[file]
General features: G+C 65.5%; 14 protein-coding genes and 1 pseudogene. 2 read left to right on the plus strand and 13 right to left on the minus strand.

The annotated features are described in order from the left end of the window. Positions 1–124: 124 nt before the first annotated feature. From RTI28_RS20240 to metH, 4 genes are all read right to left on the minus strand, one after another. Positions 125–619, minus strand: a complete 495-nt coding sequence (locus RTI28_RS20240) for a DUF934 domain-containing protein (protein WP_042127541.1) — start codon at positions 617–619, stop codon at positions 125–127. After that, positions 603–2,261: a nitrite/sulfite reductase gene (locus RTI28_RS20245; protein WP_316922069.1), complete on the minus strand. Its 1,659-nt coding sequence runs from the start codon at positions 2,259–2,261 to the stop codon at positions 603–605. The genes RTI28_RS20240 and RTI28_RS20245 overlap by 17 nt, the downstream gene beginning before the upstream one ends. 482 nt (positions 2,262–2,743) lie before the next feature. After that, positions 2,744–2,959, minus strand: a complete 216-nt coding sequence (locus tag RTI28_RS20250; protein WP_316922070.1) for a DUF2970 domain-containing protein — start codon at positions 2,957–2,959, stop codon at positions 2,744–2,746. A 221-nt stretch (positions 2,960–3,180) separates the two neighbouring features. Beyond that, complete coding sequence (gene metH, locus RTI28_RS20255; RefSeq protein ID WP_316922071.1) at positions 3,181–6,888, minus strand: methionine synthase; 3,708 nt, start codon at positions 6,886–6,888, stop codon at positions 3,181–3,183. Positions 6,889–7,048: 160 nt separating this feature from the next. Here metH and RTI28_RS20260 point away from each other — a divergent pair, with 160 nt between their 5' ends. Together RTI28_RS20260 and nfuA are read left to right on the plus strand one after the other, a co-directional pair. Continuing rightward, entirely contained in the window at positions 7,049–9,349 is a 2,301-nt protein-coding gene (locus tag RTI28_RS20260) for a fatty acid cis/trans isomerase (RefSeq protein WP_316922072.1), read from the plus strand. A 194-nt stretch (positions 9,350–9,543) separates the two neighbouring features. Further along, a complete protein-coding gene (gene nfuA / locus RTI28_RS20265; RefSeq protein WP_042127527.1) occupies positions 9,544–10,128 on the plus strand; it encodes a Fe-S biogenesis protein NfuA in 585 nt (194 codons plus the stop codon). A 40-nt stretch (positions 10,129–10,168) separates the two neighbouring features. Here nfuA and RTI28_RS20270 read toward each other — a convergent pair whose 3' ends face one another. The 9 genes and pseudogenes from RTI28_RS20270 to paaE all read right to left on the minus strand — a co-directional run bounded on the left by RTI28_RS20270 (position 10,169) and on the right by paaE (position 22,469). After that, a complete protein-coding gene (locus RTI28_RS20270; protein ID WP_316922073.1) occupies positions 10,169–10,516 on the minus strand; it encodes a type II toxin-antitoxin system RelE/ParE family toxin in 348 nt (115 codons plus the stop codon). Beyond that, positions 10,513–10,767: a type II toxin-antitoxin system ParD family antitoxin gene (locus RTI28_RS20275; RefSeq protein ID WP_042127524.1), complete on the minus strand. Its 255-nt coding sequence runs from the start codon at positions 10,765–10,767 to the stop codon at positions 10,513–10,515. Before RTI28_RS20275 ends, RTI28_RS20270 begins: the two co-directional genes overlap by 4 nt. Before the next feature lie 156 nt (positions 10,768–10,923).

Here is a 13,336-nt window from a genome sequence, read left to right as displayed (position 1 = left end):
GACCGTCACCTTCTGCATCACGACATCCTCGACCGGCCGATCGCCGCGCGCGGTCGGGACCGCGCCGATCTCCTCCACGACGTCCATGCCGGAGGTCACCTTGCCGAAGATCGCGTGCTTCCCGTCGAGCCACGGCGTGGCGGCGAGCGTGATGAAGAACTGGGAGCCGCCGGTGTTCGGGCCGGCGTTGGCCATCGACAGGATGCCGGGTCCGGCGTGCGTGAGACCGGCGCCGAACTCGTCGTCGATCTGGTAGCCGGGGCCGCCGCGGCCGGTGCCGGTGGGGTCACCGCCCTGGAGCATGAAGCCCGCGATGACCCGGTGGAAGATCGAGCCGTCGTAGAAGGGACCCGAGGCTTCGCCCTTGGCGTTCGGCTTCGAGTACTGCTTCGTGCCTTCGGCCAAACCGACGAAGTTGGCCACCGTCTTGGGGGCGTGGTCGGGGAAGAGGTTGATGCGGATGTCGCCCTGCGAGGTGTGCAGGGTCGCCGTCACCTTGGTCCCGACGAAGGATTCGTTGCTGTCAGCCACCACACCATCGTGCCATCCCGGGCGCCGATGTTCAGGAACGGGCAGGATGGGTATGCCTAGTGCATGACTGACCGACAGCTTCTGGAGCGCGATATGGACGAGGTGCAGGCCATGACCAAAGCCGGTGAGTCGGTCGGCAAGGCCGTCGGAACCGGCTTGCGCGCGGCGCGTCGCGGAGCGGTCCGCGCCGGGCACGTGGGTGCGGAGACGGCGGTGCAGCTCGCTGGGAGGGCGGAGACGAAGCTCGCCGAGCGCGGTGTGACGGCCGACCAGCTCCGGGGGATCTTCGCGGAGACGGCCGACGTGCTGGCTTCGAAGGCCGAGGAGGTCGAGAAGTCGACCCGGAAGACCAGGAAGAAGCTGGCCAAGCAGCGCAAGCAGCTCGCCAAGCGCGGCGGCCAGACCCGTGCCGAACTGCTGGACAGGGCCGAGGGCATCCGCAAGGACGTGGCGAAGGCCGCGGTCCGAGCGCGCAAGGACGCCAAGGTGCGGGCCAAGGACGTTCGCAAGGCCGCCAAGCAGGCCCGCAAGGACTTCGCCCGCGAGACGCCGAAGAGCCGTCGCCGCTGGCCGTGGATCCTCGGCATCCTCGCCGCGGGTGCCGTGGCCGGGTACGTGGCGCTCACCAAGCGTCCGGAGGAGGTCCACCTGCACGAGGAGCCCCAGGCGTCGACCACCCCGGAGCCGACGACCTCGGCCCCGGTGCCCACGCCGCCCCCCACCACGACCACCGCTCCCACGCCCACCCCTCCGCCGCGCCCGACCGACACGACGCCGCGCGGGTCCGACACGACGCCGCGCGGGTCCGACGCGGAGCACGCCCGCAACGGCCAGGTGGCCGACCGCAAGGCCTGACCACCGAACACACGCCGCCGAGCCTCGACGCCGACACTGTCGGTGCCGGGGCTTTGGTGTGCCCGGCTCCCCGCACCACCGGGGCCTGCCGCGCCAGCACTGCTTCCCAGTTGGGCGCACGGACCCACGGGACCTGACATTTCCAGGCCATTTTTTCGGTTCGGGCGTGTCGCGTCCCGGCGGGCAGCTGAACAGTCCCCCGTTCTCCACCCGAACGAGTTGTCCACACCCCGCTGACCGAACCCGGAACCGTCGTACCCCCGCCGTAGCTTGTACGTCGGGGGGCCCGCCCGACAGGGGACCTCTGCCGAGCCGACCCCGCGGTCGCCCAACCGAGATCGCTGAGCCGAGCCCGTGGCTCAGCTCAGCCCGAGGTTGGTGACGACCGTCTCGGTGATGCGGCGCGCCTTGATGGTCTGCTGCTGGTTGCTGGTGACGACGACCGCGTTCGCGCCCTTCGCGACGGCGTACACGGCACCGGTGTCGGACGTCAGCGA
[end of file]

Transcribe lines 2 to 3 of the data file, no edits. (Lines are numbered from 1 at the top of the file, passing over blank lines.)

The annotated features are described in order from the left end of the window. Positions 1–124: 124 nt before the first annotated feature. From RTI28_RS20240 to metH, 4 genes are all read right to left on the minus strand, one after another. Positions 125–619, minus strand: a complete 495-nt coding sequence (locus RTI28_RS20240) for a DUF934 domain-containing protein (protein WP_042127541.1) — start codon at positions 617–619, stop codon at positions 125–127. After that, positions 603–2,261: a nitrite/sulfite reductase gene (locus RTI28_RS20245; protein WP_316922069.1), complete on the minus strand. Its 1,659-nt coding sequence runs from the start codon at positions 2,259–2,261 to the stop codon at positions 603–605. The genes RTI28_RS20240 and RTI28_RS20245 overlap by 17 nt, the downstream gene beginning before the upstream one ends. 482 nt (positions 2,262–2,743) lie before the next feature. After that, positions 2,744–2,959, minus strand: a complete 216-nt coding sequence (locus tag RTI28_RS20250; protein WP_316922070.1) for a DUF2970 domain-containing protein — start codon at positions 2,957–2,959, stop codon at positions 2,744–2,746. A 221-nt stretch (positions 2,960–3,180) separates the two neighbouring features. Beyond that, complete coding sequence (gene metH, locus RTI28_RS20255; RefSeq protein ID WP_316922071.1) at positions 3,181–6,888, minus strand: methionine synthase; 3,708 nt, start codon at positions 6,886–6,888, stop codon at positions 3,181–3,183. Positions 6,889–7,048: 160 nt separating this feature from the next. Here metH and RTI28_RS20260 point away from each other — a divergent pair, with 160 nt between their 5' ends. Together RTI28_RS20260 and nfuA are read left to right on the plus strand one after the other, a co-directional pair. Continuing rightward, entirely contained in the window at positions 7,049–9,349 is a 2,301-nt protein-coding gene (locus tag RTI28_RS20260) for a fatty acid cis/trans isomerase (RefSeq protein WP_316922072.1), read from the plus strand. A 194-nt stretch (positions 9,350–9,543) separates the two neighbouring features. Further along, a complete protein-coding gene (gene nfuA / locus RTI28_RS20265; RefSeq protein WP_042127527.1) occupies positions 9,544–10,128 on the plus strand; it encodes a Fe-S biogenesis protein NfuA in 585 nt (194 codons plus the stop codon). A 40-nt stretch (positions 10,129–10,168) separates the two neighbouring features. Here nfuA and RTI28_RS20270 read toward each other — a convergent pair whose 3' ends face one another. The 9 genes and pseudogenes from RTI28_RS20270 to paaE all read right to left on the minus strand — a co-directional run bounded on the left by RTI28_RS20270 (position 10,169) and on the right by paaE (position 22,469). After that, a complete protein-coding gene (locus RTI28_RS20270; protein ID WP_316922073.1) occupies positions 10,169–10,516 on the minus strand; it encodes a type II toxin-antitoxin system RelE/ParE family toxin in 348 nt (115 codons plus the stop codon). Beyond that, positions 10,513–10,767: a type II toxin-antitoxin system ParD family antitoxin gene (locus RTI28_RS20275; RefSeq protein ID WP_042127524.1), complete on the minus strand. Its 255-nt coding sequence runs from the start codon at positions 10,765–10,767 to the stop codon at positions 10,513–10,515. Before RTI28_RS20275 ends, RTI28_RS20270 begins: the two co-directional genes overlap by 4 nt. Before the next feature lie 156 nt (positions 10,768–10,923).

Here is a 13,336-nt window from a genome sequence, read left to right as displayed (position 1 = left end):